Encryption Key Size Control Enhancements
New and enhanced Host Controller Interface (HCI) commands provide more efficient methods for hosts to ensure a minimum acceptable key length is used to encrypt a connection between Bluetooth Classic (BR/EDR) devices. These HCI enhancements can improve signaling efficiency in many Bluetooth Classic products, as the use of encryption is either mandatory or highly encouraged in all Bluetooth BR/EDR connections.
Bluetooth® wireless devices typically use encryption to ensure unauthorized third parties cannot access data being transmitted between two connected devices. One key factor that determines the strength of the protection provided is the size, or length, of the key being used to encrypt the data. In Bluetooth Classic (BR/EDR), the key size used to encrypt data is negotiated by the two controllers during connection establishment. It is up to the hosts to subsequently query their controllers to ensure a key of an acceptable minimum length has been selected, and if not, the hosts can choose to not send data over the connection. While this method can ensure data is not transmitted over connections that hosts do not see as appropriately protected, it is not the most efficient.
To improve the situation, Bluetooth Core Specification version 5.3 introduces a new optional Host Controller Interface (HCI) command (Set Min Encryption Key Size) that enables a host to specify the minimum key size a controller may accept when establishing a connection to another device. In addition, the current HCI command controllers use to inform hosts when the encryption settings on an existing connection have been changed (Encryption Change Event) has been enhanced to include the key size of the changed connection, improving signaling efficiency by eliminating the need for a host to subsequently query the controller to discover that information.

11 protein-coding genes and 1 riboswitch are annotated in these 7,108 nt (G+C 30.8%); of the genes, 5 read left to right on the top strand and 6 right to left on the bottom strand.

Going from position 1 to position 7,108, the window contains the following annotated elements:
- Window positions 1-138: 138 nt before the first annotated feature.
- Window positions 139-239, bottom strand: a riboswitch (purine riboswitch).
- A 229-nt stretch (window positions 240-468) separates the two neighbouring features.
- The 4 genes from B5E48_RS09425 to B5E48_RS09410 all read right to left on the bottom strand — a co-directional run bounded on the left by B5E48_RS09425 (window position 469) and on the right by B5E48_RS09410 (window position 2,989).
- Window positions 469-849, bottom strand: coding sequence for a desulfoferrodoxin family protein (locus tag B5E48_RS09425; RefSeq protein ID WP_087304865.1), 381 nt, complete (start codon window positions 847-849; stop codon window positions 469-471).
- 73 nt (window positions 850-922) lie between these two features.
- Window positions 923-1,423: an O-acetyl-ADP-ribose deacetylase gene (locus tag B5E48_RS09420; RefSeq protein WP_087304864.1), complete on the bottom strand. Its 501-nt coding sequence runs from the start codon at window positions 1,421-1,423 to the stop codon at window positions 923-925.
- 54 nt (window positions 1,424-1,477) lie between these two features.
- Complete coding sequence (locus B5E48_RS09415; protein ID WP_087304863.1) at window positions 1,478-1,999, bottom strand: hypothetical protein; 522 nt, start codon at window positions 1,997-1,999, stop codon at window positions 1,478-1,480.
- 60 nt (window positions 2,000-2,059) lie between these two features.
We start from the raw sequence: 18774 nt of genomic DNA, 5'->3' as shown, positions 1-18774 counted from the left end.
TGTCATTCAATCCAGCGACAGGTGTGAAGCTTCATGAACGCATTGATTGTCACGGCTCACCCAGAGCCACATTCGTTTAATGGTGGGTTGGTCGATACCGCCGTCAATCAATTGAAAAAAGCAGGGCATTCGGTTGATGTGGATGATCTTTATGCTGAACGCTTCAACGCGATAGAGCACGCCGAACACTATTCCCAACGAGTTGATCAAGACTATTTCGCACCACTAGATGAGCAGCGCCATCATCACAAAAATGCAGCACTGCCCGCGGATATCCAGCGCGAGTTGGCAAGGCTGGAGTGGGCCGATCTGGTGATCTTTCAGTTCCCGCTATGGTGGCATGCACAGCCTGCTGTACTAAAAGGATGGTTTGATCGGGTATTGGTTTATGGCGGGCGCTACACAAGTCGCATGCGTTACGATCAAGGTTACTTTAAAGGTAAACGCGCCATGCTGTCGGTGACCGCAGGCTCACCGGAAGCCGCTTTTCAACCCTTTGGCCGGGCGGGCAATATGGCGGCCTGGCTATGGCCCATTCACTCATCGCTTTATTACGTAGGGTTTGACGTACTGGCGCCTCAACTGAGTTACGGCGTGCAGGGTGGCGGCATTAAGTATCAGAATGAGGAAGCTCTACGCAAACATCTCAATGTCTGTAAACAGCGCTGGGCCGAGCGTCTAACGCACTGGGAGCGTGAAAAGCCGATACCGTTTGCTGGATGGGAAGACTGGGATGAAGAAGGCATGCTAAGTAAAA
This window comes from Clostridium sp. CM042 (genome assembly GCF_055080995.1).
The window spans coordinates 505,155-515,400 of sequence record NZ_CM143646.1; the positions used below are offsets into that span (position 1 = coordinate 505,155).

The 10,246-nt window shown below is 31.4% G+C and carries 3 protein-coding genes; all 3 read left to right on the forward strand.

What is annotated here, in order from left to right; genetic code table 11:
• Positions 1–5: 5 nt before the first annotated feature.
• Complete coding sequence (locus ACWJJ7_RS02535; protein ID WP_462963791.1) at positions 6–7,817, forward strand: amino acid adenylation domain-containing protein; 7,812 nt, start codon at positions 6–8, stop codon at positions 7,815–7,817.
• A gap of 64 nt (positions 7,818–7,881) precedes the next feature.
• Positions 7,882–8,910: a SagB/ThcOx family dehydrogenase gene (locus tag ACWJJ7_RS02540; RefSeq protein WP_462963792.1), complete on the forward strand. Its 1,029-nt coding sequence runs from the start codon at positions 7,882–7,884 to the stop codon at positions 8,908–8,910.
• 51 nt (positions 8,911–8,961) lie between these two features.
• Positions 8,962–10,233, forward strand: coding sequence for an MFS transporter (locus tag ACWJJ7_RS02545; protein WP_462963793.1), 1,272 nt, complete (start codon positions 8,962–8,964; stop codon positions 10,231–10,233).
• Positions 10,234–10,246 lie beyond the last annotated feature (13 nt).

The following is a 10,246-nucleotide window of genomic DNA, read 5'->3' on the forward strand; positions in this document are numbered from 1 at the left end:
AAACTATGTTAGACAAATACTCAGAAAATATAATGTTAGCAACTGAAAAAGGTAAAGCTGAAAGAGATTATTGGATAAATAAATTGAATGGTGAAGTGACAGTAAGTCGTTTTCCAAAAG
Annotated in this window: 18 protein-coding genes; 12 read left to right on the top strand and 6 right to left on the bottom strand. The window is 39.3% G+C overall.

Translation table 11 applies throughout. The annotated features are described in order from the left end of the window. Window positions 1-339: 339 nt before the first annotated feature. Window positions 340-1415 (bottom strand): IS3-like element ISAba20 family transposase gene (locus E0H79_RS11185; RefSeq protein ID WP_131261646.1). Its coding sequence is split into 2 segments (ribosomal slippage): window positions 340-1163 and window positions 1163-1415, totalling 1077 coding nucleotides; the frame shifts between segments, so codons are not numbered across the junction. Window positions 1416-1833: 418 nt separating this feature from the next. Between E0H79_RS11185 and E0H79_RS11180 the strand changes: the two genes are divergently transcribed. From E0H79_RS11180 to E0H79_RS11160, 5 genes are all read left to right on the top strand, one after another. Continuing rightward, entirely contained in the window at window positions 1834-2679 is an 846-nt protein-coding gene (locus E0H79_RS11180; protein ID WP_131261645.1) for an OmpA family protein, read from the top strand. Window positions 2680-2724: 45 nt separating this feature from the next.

A new connection subrating feature enables rapid switching between low and high duty cycles on established LE ACL connections, improving the UX of certain use cases.
A low duty cycle connection uses little power, while a high duty cycle connection will use more power but provide higher bandwidth. Some Bluetooth® device types are required to maintain a low duty cycle while performing their primary function to conserve power while also supporting additional use cases that require a higher duty cycle as needed. For example, a Bluetooth hearing aid spends most of its time in a low duty cycle while amplifying sound but must quickly transition to support a higher duty cycle if the user receives a phone call or plays music on her smartphone.
Changes to the duty cycle can take time. Often, the time it takes to update the connection can come at the expense of the user experience. Connection subrating achieves a power-saving low duty cycle in a different way and can switch to a high duty cycle faster than a non-subrated connection. Subrated connections are also able to handle variable packet rates or bursty traffic more efficiently. The ability to switch quickly from a low duty cycle connection to a high duty cycle connection when required will provide an improved user experience for some important product types.